Wednesday, July 23, 2008

Fluffy Goes to Boot Camp

Mom: Don't read this. You'll hate it.

Yesterday evening I went for my walk and got to pat any number of excellent dogs. On my way back to the house, I heard a horrible caterwauling, the sound of a cat in mortal terror. It was coming from an open garage across the street. I went to see what in the world was going on -- was the cat trapped under a car somehow? -- and saw a couple standing, smiling, in the garage. The wife, hugely pregnant, was holding the screaming cat.

"Are you trying to put your cat in a carrying case?" I asked, wondering why in the world anyone would try to do that with the garage door open.

"Oh, no," the woman said brightly, still smiling. "She's just scared of being outside."

"Ah," I said. We all stood there for a minute, as the cat continued her piteous wailing. Then I said, cautiously, "So, um, why is she outside?"

"Oh," the woman answered in that same cheery tone, "we're just trying to get her used to the garage, so she'll know it's safe."

With the garage door open? Huh?

"She hates going outside," the husband chimed in now, with that same Stepford affect. "She'll only go out on our balcony."

"Please don't let her out," I said, alarmed. "There are coyotes around here." Not to mention dogs and cars. "We lost one of our cats to a coyote. It isn't safe to let them out."

The couple nodded, looking suitably sympathetic, and then the woman held the cat up facing the street, and said, "See, sweetie? The cars are far away!" The cat didn't seem reassured by this (let me add that she was well fed and looked very healthy; she was just scared out of her furry little wits).

I stood there, staring at them, until finally the wife said, "Well, we'd better get inside now!"

Yes, please. And let the poor cat stay there!

What are these people thinking? Do they care about their cat's emotional and physical health? Do they even like their cat? Do they have a psychotic veterinarian who recommended traffic-desensitization therapy? Do they just enjoy tormenting animals? What the hay is going on here?

And is anyone else deeply worried about how they're going to raise their child?


  1. I can say that I would be concerned about how they will raise their child, too. The cat is safer indoors. Besides coyotes and cars, cats can get lost or catch diseases or get picked on by kids with nothing better to do. I think that some people treat animals more like accessories/novelties than living, soulful beings..."if the cat gets eaten, oh well, we'll just get another one - maybe to match the sofa..." It breaks my heart. In a couple instances, I have stepped in - kind of like Kitty Social Services - and found the cat a new home (in one case, the people were letting her go get pregnant all the time and selling the kittens). Maybe I'm out of line, but I think the cat deserves a better life. I treat my cats as if they were kids, so I think it is hard for me to understand people who don't do that.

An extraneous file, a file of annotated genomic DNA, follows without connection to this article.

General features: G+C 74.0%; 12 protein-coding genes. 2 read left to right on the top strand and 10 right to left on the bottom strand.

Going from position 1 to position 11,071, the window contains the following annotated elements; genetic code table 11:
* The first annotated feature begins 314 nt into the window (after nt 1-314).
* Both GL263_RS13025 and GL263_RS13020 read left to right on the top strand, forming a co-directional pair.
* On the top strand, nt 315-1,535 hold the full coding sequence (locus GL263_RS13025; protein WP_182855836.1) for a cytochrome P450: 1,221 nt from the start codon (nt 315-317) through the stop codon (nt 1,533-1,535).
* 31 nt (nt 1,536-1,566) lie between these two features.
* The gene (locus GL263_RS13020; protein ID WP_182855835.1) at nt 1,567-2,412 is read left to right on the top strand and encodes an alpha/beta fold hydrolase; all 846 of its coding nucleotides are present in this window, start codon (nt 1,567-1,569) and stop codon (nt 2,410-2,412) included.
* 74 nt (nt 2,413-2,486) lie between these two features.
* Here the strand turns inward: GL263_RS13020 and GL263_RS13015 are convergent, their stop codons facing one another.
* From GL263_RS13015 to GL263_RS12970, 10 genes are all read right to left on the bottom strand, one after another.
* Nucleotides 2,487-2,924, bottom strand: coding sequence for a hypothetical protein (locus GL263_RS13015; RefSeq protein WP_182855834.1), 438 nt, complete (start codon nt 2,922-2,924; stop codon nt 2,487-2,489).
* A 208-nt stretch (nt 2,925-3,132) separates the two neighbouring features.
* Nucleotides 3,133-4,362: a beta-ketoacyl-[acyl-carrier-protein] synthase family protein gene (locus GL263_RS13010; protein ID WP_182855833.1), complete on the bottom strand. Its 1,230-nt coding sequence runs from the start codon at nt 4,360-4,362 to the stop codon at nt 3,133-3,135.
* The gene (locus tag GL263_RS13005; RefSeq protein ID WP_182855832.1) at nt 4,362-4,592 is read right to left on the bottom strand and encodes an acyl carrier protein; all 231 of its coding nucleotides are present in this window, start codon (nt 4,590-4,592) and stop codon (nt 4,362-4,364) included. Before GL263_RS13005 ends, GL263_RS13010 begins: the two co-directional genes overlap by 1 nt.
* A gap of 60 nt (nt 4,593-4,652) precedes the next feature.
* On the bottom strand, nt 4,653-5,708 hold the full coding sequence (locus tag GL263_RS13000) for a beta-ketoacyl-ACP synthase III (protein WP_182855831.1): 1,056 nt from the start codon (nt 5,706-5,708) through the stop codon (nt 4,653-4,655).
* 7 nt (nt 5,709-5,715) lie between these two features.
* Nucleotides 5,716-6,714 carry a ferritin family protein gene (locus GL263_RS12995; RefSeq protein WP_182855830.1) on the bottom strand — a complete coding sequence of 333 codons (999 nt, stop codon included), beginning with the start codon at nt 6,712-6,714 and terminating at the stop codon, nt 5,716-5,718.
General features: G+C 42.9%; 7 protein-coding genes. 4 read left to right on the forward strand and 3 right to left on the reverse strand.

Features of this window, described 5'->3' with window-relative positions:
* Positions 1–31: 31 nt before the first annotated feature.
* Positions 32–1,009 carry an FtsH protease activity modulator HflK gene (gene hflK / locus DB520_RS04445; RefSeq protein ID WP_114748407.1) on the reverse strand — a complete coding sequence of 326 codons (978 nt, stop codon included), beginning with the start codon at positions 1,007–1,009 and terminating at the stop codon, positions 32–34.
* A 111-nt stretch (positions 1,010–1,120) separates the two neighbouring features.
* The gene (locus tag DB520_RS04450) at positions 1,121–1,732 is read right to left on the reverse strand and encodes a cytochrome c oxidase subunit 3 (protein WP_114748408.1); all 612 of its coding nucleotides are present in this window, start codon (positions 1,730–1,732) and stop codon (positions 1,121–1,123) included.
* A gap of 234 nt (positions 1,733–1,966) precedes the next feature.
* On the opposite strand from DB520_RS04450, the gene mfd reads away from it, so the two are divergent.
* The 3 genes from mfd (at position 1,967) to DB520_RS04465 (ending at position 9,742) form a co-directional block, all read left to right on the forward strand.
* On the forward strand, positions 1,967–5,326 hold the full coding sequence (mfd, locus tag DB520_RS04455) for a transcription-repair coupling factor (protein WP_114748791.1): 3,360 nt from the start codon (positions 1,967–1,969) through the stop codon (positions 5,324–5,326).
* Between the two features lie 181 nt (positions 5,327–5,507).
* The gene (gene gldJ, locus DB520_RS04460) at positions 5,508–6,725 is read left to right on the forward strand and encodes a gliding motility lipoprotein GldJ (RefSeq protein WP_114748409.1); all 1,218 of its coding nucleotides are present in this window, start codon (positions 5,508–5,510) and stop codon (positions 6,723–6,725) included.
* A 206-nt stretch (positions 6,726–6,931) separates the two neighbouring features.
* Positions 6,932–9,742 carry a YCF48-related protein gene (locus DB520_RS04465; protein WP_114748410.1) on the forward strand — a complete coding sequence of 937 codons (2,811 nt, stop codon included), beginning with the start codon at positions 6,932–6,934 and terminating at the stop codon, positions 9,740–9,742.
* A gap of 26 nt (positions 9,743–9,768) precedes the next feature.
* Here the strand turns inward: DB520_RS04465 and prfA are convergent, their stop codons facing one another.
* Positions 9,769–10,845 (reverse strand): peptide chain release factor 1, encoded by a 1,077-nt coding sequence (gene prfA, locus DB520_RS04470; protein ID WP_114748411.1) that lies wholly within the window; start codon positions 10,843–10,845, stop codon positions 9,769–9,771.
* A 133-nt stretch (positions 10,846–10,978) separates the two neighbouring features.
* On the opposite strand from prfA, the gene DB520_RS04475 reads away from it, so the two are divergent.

..okay, off the soapbox now...

  2. Liz Lasater5:58 PM

    This upsets me. When they have a child will they hold it over a campfire and say, "See, sweetie? The fire is so far away." ? It makes me want to take the kitty away and add it to my own family.

  3. Liz -- Yes, exactly!

    Danielle -- I had that Social Services impulse too. I wonder if they're trying to give the cat a place (the garage) to get away to when the baby comes, but if so, they should introduce the cat to the garage when the door's closed. If I see it happen again, I might call FRONN or Animal Control and see what they recommend.

  4. Anonymous7:28 AM

    You're more optimistic than I am, Susan. I'm betting that once the baby comes, they are planning on making the cat live in the garage, or outdoors. I've known folks who booted the pets when the kids came.
    So sad.


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